His next role would be his most famous, as the tow-headed boy Joey Starrett who worships gunman Alan Ladd in George Stevens’ classic Western Shane (1953). He filmed it in the summer and fall of 1951, but the film was not released for two years due to extensive editing. De Wilde’s immortal line at the end of the film, “Shane! Shane! Come back!” was voted as number 47 of the AFI’S 100 Best Movie Quotes and it ranked number 69 of the Best Movie Quotes by Premiere Magazine earlier in 2007. His performance earned him an Academy Award nomination for Best Supporting Actor (he lost to Frank Sinatra for From Here to Eternity) and the praise of critics like The New York Times’ Bosley Crowther who wrote, “Mr. Ladd, though slightly swashbuckling as a gunfighter wishing to retire, does well enough by the character, and Jean Arthur is good as the homesteader’s wife…But it is Master De Wilde with his bright face, his clear voice and his resolute boyish ways who steals the affections of the audience and clinches Shane as a most unusual film.”
The attention from Shane won De Wilde his own television series for ABC entitled Jamie in which he played an orphan living with his aunt. The show only ran during the 1952-1953 season due to a contractual dispute. He would spend the next six years appearing on television on programs such as Climax!, The Screen Director’s Playhouse, The Alcoa Theater and The United States Steel Hour. At the age of 17 in 1959, he appeared in a controversial drama entitled Blue Denim co-starring Carol Lynley. In it, De Wilde’s character gets Lynley pregnant and the two try to find an abortionist.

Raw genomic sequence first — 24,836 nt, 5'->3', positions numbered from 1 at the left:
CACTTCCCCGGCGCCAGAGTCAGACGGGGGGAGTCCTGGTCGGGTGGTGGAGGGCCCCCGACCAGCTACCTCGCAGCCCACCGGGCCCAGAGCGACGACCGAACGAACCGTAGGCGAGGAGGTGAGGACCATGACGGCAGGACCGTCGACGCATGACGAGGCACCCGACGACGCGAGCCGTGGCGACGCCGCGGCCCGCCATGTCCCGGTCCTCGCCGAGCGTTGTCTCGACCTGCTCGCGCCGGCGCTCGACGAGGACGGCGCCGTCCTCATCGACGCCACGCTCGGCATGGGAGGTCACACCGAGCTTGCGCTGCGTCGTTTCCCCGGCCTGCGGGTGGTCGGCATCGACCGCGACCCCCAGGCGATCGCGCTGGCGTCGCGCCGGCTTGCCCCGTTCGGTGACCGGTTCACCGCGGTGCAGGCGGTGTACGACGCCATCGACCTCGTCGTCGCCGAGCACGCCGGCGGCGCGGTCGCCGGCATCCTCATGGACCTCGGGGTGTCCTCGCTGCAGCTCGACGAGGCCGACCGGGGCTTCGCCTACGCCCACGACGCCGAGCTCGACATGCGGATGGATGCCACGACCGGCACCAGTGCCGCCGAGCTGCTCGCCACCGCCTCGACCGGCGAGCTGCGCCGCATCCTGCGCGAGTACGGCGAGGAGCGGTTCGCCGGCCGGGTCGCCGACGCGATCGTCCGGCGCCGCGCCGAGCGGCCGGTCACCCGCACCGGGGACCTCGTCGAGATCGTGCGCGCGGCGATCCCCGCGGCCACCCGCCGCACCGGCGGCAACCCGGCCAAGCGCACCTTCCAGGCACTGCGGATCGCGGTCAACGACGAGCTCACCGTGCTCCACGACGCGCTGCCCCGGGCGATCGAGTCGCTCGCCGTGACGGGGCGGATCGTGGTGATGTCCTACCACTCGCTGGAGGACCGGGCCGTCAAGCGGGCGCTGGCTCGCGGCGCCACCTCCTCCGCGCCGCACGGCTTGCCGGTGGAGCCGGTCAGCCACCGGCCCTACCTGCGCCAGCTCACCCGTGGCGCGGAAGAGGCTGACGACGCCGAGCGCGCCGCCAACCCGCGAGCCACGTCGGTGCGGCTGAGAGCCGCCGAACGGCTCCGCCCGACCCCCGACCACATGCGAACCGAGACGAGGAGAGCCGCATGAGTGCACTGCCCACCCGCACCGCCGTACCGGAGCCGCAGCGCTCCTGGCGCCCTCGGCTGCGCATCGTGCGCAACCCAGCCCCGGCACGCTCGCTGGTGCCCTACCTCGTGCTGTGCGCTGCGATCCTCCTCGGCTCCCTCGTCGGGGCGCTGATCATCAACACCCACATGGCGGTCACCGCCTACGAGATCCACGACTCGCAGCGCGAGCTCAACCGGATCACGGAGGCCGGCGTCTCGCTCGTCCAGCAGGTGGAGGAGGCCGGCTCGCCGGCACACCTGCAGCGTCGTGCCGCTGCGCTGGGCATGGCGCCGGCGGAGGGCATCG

De Wilde spent three more years in television on shows like Alfred Hitchcock Presents and Wagon Train before making All Fall Down (1962) in which he plays the younger brother of Warren Beatty and the following year he made Hud with Paul Newman, Melvyn Douglas, and Patricia Neal. Although his character was only 16, De Wilde was actually 20 during the filming of Hud. He was the only one of the principal actors not to be nominated for an Academy Award, but on Oscar® night, De Wilde accepted the Best Supporting Actor Award for Melvin Douglas who was unable to attend.
By 1965, when he appeared in his last major film opposite John Wayne – the WWII drama In Harm’s Way – De Wilde had become part of a hard-living, drug-taking Hollywood group including Peter Fonda and Dennis Hopper. During this time, he had become interested in launching a music career. De Wilde was in the Bahamas in February 1965 at the same time The Beatles were filming Help! and hung out with the band, who got stoned on the pot De Wilde provided. Paul McCartney remembered De Wilde as “a nice guy who was fascinated by what we did. A sort of Brat Pack actor. We chatted endlessly, and I seem to remember writing [the song] “Wait” in front of him and him being interested to see it written.” This interest led De Wilde to become friends with up and coming musician Gram Parsons in New York and the two would sing harmony together. Parson’s friend and fellow musician John Nuese said that De Wilde sang better with Parsons than anyone except Emmylou Harris. De Wilde brought Parsons and his band into the studio at RCA to record some tracks but the project never materialized.
Most of De Wilde’s remaining work would be television guest appearances. He once spoke about his career to author Linda Ashcroft at a party they attended with Jim Morrison. Ashcroft later wrote that she “listened to him talk about having given most of his life to acting, which sounded so strange from such a young man. He was about Jim [Morrison’s] age, though he looked younger. He spoke of giving up movies until he could come back as a forty-year-old character actor. All that had been in his favour as a child, his being small for his age and a bit too pretty, had worked against him as an adult. […]”
Sadly De Wilde’s life was cut short by a driving accident. On July 6, 1972, he was in Denver, Colorado appearing onstage in the play Butterflies Are Free. That night while on his way to the theater, he was killed when his motorcycle ran into a truck. His good friend Gram Parsons was so affected by his death that he and Emmylou Harris wrote the song In My Hour of Darkness about De Wilde,
Once I knew a young man
Went driving through the night
Miles and miles without a word
With just his high-beam lights
Who’d have ever thought they’d build such
a deadly Denver bend
To be so strong, to take as long as
it would till the end
by Lorraine LoBianco